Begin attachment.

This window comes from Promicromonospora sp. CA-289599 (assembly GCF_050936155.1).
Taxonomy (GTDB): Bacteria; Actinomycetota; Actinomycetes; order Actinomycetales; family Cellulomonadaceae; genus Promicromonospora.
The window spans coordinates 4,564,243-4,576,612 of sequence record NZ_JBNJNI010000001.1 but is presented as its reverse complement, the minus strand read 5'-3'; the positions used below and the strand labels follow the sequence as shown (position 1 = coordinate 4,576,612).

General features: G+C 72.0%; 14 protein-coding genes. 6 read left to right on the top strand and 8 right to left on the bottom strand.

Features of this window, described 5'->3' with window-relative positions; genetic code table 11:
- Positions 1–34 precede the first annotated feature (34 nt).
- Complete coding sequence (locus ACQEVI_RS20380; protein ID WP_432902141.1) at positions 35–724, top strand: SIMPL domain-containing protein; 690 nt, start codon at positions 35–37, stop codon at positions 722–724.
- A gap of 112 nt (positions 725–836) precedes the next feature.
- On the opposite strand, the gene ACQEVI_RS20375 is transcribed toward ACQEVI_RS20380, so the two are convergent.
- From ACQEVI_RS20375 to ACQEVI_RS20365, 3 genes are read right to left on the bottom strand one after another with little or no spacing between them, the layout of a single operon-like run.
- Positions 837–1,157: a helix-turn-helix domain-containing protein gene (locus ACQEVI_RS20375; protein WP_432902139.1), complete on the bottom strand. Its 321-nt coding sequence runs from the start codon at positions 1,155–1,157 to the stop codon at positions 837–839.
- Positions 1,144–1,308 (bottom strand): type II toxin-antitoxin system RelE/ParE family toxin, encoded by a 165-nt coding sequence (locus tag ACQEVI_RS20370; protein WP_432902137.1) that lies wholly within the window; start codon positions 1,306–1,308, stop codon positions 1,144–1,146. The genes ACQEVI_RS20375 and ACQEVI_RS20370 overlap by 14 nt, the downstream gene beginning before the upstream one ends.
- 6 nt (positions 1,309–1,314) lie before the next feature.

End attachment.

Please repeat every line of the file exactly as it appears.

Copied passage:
This window comes from Promicromonospora sp. CA-289599 (assembly GCF_050936155.1).
Taxonomy (GTDB): Bacteria; Actinomycetota; Actinomycetes; order Actinomycetales; family Cellulomonadaceae; genus Promicromonospora.
The window spans coordinates 4,564,243-4,576,612 of sequence record NZ_JBNJNI010000001.1 but is presented as its reverse complement, the minus strand read 5'-3'; the positions used below and the strand labels follow the sequence as shown (position 1 = coordinate 4,576,612).

General features: G+C 72.0%; 14 protein-coding genes. 6 read left to right on the top strand and 8 right to left on the bottom strand.

Features of this window, described 5'->3' with window-relative positions; genetic code table 11:
- Positions 1–34 precede the first annotated feature (34 nt).
- Complete coding sequence (locus ACQEVI_RS20380; protein ID WP_432902141.1) at positions 35–724, top strand: SIMPL domain-containing protein; 690 nt, start codon at positions 35–37, stop codon at positions 722–724.
- A gap of 112 nt (positions 725–836) precedes the next feature.
- On the opposite strand, the gene ACQEVI_RS20375 is transcribed toward ACQEVI_RS20380, so the two are convergent.
- From ACQEVI_RS20375 to ACQEVI_RS20365, 3 genes are read right to left on the bottom strand one after another with little or no spacing between them, the layout of a single operon-like run.
- Positions 837–1,157: a helix-turn-helix domain-containing protein gene (locus ACQEVI_RS20375; protein WP_432902139.1), complete on the bottom strand. Its 321-nt coding sequence runs from the start codon at positions 1,155–1,157 to the stop codon at positions 837–839.
- Positions 1,144–1,308 (bottom strand): type II toxin-antitoxin system RelE/ParE family toxin, encoded by a 165-nt coding sequence (locus tag ACQEVI_RS20370; protein WP_432902137.1) that lies wholly within the window; start codon positions 1,306–1,308, stop codon positions 1,144–1,146. The genes ACQEVI_RS20375 and ACQEVI_RS20370 overlap by 14 nt, the downstream gene beginning before the upstream one ends.
- 6 nt (positions 1,309–1,314) lie before the next feature.